You might want to check your math. If Max Payne 3 sold less than 50% of what L.A. Noire did, that means that L.A. Noire sold twice as much, not 50% more as your head line says...

Submitted by souri on Fri, 29/06/12 - 8:26 AM Permalink

ooooh man.. thanks :)

In reply to by Gaute Rasmussen (not verified)

When Team Bondi's L.A Noire was released in May 2011, its sales numbers was closely followed and inevitably compared with Rockstar's previous title, Red Dead Redemption. According to NPD data, LA. Noire sold around 900,000 copies in the U.S, or roughly 40% of RDR's sales figures, for its first months of sales.

It was an unfair comparison, and when it was put up against such a highly successful and entirely different kind of title, L.A Noire was made to look like it was failing to live up to expectations, despite it eventually making a respectable total of 5 million sales since.

With the fairly recent release of Rockstar's long awaited Max Payne 3, the same sales comparisons are being made with similar conclusions. A tweet (pictured above) was made by a Wedbush analyst, Michael Pachter, who puts Max Payne 3 launch sales at less than 50% of L.A Noire's figures for the same period.

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Submitted by Janice Brogan (not verified) on Fri, 04/05/12 - 3:44 AM Permalink

I love this app, but one of the objectives is to land 20 backflips in the caves. Can anyone tell me WHERE the caves are? Many Thx!

Submitted by souri on Fri, 04/05/12 - 3:20 PM Permalink

You can actually see the entrance to a cave in the video preview pic above up there. If you're in a tunnel, you're in a cave.

Well, it was only released yesterday for the iOS platform, but you may have noticed that Defiant Development's latest release, Ski Safari, is featured in the "New and Noteworthy" section on Apple's Appstore. It's also game of the week in the US which is excellent news and most deserving for such an incredibly fun and finely polished title.

Ski Safari, developed by Brendan Watts and Shaun Eustace, started as a tech prototype back in October last year before it was entered in the Unity Flash in Flash competition in February. It consequently scored the runner-up position with $1,000, an iPad 2, and Unity software licenses in prizes for the duo. For those many who have played the flash version for hours on end will be glad to hear that a whole lot of further development and polish has been added since for the iOS release including caves, jet skis, achievements, and a whole lot more.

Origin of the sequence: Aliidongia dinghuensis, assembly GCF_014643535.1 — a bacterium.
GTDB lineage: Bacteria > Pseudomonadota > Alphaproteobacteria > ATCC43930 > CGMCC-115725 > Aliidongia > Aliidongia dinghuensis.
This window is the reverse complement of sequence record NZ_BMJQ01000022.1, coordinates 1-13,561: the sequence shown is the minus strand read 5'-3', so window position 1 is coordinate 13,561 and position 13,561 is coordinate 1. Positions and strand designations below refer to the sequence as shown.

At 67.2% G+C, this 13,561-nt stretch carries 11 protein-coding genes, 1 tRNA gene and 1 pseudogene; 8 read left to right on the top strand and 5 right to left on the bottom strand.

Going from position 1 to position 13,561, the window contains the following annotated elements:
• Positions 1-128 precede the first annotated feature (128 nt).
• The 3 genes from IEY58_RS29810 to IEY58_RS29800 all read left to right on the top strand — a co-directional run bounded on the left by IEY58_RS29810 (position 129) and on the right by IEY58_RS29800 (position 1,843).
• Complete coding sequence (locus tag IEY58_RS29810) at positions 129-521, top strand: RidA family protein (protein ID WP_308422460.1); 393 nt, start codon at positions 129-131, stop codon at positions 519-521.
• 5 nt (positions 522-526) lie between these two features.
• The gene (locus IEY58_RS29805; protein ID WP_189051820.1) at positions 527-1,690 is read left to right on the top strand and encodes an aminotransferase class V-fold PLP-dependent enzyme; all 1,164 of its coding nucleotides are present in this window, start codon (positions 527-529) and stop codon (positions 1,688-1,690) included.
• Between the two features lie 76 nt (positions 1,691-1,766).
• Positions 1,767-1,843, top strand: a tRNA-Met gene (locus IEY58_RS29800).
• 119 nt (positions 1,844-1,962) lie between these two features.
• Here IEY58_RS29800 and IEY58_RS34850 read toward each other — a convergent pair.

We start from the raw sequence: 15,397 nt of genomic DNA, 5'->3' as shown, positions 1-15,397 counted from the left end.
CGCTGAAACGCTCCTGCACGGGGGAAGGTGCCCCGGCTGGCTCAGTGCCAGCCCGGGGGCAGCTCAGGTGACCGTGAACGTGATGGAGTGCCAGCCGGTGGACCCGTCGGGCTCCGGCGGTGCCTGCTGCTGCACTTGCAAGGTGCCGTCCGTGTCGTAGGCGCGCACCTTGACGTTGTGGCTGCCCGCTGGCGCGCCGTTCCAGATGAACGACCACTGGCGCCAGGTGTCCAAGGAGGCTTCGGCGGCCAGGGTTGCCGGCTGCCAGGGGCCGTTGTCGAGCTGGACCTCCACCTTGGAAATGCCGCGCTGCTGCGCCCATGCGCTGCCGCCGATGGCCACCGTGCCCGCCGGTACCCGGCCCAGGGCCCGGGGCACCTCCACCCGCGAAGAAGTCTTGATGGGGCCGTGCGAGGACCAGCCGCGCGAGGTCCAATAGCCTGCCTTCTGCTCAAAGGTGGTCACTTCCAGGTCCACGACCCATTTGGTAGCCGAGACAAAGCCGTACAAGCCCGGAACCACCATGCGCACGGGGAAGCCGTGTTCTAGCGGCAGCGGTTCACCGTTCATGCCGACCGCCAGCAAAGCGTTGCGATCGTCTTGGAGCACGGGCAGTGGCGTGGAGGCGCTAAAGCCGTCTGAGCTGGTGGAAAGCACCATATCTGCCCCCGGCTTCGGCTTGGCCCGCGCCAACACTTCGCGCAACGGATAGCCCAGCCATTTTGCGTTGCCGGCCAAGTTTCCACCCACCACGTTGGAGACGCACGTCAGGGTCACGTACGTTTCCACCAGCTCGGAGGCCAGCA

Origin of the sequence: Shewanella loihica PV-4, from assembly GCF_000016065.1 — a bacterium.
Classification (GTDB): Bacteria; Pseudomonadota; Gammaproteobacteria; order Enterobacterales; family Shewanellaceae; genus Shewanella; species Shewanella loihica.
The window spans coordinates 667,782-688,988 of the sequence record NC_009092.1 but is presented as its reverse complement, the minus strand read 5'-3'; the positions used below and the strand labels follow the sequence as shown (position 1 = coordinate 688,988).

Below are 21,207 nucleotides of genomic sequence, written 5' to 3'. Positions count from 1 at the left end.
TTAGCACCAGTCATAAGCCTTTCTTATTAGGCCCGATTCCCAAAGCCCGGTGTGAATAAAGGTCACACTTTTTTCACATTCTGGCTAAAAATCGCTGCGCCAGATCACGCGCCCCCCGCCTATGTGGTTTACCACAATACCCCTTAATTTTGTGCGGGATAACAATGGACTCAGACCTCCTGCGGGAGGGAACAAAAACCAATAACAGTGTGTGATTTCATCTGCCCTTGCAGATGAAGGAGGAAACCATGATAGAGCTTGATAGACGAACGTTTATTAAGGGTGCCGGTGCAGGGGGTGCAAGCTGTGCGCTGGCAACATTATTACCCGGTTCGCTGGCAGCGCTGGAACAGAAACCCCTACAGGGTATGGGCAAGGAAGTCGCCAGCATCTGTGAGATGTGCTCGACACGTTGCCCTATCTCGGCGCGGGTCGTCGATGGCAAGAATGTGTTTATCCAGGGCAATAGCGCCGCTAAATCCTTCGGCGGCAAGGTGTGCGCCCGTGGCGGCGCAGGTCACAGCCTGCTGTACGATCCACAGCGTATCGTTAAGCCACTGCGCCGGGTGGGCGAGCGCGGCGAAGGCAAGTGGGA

Quite honestly, Ski Safari was on my highly anticipated list ever since playing the flash version, and it really does not disappoint. The one-touch mechanics makes it really easy to get into, however there's so much depth and gameplay options provided by such simple controls. Whether it's getting your angle right when landing, angling through the air to gain extra momentum, rock or cabin hopping, the timing of your touch means the difference from staying on track or tumbling in the snow. Adding to the action is coin collection, eagle flying, penguin / yeti and snowmobile hopping for speed boosts, cloud riding, and achievements, all of which add quite a diversity of things to do in-game. You'll find it hard to put down Ski Safari too - it has that special just-one-more-go quality that I'm sure will keep many playing for a long time.

If you haven't so already, grab Ski Safari on the Appstore now for iPhone and iPad for just 99 cents. It's an outstanding game!

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Early last year, Melbourne based 'web for hire' game dev company, Millipede Creative Development, released an Angry birds-like game called Bullistic. They were inspired by Rovio's hit physics puzzler game as well as their own clients who frequently asked if they could develop an Angry Birds clone themselves. They came up with Bullistic and gave it away for free on the App Store, however, its popularity became a huge surprise for Millipede after it was downloaded hundreds of thousands of times before being featured in the "New & Noteworthy" area of the App Store.

Over a year later, Millipede are back with Bullistic Unleashed which is set to push the physics mayhem of their original hit to new heights. The levels are set in some huge local malls this time round so there's a whole lot of insane destruction fun to be had. I'm a sucker for beautiful art and design, and Millipede have continued their fine work with some really nice and colourful work in this.

The highlights featured for Bullistic Unleashed are listed as:

  • Intuitive gameplay
  • Monster-sized levels with multiple floors, elevators, pinball bumpers and barrels to shoot out of
  • Six special bulls to unlock, each with extraordinary aBULLities
  • Deadly hazards! Meat grinders! Dangerously irresistible lady cows! Exclamation marks!
  • Send F-cards to friends, relatives or strangers
  • In App Purchases: spend your way to success!

Of course, if that's not enticing enough, Bullistic Unleashed launched today at a special launch price of 99c, so grab it now for your iPhone or iPod touch before it settles back to a normal price of $1.99.